Notes on Stability-Diversity
Blog: Strategic Structures
To be healthy, organisations – like human beings – have to operate in balance. Going temporarily out of balance is OK, but if this goes on for too long, it’s dangerous. Just like riding a bike, the balance is the minimum organisations need to be able to move forward.
What kinds of things need to be balanced? There are three essential balances. The first one is between autonomy and cohesion, the second is about maintaining both stability and diversity, and the third is balancing between exploration and exploitation. The important thing to recognise here is that the nature of each balance will differ between organisations. And what needs to be done to restore balance will change over time. So we can’t be prescriptive or learn “best practice” from others. We can only give people the glasses to see what is going on and the knowledge that will help them maintain the balances in their organisations.
I’ve been doing the Essential Balances workshop for four years now. During the workshop, all three of them seem relatively easy to get, yet a bit more difficult to work with as a matter of habit. Based on the feedback I received from people actually using these glasses for organisational diagnosis and design, the first and the third balance, Autonomy-Cohesion and Exploitation-Exploration, come more naturally, while the second one, Stability-Diversity, creates some problems. All three of them and a few more will be explained in detail in the forthcoming book “Essential Balances in Organisations”, but until then, I’ll make some clarifications here. I hope it will be of use also for people who are not familiar with this practice.
Stability and Diversity. At first glance, it might be difficult to see it as a balance. In fact, it covers four dynamics. So, it might be easier to see it as four different balances. Different, yet somehow the same. And the key to it is exactly in these two words: different and same.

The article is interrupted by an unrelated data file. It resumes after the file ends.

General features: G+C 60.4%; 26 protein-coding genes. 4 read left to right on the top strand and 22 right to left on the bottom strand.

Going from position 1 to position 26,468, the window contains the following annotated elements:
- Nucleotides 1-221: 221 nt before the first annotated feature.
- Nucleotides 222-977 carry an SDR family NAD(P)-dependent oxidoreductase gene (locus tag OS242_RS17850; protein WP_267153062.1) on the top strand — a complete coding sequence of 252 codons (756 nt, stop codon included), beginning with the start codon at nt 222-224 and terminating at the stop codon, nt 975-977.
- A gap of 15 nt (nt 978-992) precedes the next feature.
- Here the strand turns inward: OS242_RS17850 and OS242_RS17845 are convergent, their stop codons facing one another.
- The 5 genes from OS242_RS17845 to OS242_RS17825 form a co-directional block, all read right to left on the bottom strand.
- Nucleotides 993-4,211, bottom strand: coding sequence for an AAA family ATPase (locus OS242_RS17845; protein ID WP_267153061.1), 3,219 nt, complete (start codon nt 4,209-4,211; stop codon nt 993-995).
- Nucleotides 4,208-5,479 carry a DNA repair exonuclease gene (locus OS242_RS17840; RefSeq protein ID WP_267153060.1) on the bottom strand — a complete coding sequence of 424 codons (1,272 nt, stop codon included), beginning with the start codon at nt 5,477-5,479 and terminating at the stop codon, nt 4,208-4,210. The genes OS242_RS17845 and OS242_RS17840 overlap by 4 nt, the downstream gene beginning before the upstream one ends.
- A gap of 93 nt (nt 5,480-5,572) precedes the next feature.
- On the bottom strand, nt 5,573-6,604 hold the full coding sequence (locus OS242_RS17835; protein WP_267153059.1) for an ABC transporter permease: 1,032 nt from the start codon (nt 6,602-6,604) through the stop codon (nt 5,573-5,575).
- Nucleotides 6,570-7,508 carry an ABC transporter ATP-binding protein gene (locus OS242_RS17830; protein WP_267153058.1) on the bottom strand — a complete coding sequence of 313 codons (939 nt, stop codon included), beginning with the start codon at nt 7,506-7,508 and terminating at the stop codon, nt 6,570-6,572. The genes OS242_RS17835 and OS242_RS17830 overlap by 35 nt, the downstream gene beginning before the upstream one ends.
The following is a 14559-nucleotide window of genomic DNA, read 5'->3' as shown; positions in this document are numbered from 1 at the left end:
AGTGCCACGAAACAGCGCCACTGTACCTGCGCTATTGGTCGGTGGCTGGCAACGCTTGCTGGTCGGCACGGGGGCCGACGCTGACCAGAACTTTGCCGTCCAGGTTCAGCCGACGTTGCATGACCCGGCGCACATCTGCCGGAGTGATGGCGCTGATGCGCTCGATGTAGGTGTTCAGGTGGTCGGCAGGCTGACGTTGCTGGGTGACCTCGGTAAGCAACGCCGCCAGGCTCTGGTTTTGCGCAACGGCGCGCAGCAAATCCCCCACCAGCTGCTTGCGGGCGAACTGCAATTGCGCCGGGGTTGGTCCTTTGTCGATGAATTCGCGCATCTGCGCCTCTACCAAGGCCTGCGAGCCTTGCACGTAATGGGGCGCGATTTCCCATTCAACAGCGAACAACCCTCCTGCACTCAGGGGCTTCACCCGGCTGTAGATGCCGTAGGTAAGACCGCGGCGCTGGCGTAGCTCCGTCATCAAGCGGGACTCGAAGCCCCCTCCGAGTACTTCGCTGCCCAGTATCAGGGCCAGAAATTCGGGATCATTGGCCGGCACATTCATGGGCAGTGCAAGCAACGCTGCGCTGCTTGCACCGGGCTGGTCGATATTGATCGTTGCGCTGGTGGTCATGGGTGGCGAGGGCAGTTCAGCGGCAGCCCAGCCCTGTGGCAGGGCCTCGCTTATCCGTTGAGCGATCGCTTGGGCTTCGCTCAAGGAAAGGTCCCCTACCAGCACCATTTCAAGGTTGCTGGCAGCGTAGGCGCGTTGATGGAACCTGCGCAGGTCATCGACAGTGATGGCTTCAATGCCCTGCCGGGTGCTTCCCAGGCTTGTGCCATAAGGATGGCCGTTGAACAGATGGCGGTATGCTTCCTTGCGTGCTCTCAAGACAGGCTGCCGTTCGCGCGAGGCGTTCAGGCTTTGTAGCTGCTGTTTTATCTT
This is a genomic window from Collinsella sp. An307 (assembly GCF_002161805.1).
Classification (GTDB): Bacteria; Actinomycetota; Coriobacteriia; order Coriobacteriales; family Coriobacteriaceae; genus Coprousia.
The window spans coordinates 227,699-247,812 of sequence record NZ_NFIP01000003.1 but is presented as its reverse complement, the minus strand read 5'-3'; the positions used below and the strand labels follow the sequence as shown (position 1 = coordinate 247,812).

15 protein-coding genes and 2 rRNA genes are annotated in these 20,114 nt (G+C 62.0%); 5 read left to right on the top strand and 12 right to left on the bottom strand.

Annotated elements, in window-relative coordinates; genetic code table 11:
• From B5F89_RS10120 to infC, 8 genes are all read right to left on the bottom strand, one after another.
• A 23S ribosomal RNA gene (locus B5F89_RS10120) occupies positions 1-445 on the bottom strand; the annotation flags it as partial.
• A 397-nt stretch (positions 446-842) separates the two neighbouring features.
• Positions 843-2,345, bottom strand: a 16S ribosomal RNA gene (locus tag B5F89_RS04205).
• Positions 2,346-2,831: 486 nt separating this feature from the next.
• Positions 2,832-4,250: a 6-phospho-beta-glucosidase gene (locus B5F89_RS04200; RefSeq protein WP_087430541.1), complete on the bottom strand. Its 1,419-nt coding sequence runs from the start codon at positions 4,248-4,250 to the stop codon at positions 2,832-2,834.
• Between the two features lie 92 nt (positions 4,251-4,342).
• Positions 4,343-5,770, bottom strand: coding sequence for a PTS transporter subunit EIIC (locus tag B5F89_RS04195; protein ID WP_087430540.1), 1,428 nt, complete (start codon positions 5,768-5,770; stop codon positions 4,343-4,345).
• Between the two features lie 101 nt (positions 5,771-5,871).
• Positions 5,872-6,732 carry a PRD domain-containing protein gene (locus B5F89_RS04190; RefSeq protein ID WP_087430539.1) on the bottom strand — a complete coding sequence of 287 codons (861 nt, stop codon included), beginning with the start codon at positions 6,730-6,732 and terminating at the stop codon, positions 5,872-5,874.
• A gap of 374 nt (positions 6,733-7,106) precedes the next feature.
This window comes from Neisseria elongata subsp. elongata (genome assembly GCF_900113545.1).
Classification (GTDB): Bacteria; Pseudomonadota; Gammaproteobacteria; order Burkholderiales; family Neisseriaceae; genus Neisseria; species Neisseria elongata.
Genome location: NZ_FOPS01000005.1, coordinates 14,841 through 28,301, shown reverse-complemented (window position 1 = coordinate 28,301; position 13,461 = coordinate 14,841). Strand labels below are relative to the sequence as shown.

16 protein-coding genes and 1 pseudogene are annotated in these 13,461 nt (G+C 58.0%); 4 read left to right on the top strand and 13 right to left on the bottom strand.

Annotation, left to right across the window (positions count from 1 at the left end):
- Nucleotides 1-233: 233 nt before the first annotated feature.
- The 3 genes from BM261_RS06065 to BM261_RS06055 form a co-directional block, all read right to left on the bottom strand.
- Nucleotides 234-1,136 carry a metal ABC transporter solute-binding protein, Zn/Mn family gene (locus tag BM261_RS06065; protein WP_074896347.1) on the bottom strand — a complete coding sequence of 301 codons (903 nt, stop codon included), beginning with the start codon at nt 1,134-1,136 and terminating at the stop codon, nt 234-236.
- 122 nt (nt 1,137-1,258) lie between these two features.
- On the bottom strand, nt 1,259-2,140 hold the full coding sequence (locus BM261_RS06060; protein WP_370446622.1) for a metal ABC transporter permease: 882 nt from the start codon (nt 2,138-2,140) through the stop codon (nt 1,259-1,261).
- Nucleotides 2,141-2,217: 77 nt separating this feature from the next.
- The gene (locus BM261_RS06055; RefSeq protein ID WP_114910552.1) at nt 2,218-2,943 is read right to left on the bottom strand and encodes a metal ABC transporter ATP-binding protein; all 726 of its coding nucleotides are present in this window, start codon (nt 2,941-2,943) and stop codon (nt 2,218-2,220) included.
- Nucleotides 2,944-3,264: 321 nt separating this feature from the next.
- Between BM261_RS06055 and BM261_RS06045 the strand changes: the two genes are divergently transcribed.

The main difficulty for understanding this balance comes from the fact that the concepts of stability and diversity operate in different dimensions. Stability is sameness in time, while diversity is difference in space (Time&Space is also another pair of glasses, used within the QUTE framework). When we say that the oil price is stable, we mean that it doesn’t change much over a certain period. Same for the temperature, sea level, people behaviour. Try searching for “is stable” in the news, and you’ll get mostly three types of results: one, applying it to the condition of a person in a hospital after some accident, second, referring to the political situation somewhere, and third about currency or growth rate.
Diversity, on the other hand, is used for difference in space. Specifically, it’s applied for the difference between separate things within something uniting or containing them. We use it for restaurant offerings, for teams when their members are of different ethnicity, age, and gender. And then in ecological context, we often hear the word “biodiversity”.
The balance between stability and diversity can be observed in the dimensions that they typically operate, in the opposite, or across. Before seeing that, it should be clarified that “balance” should not be understood only in terms of moderating between extremes. That’s why it is “Stability and Diversity”, not versus, or at least not always versus. This will become clearer when same and different is applied in time and space to reveal the four-in-one balances. And we start with the simplest case, taking only sameness and only time.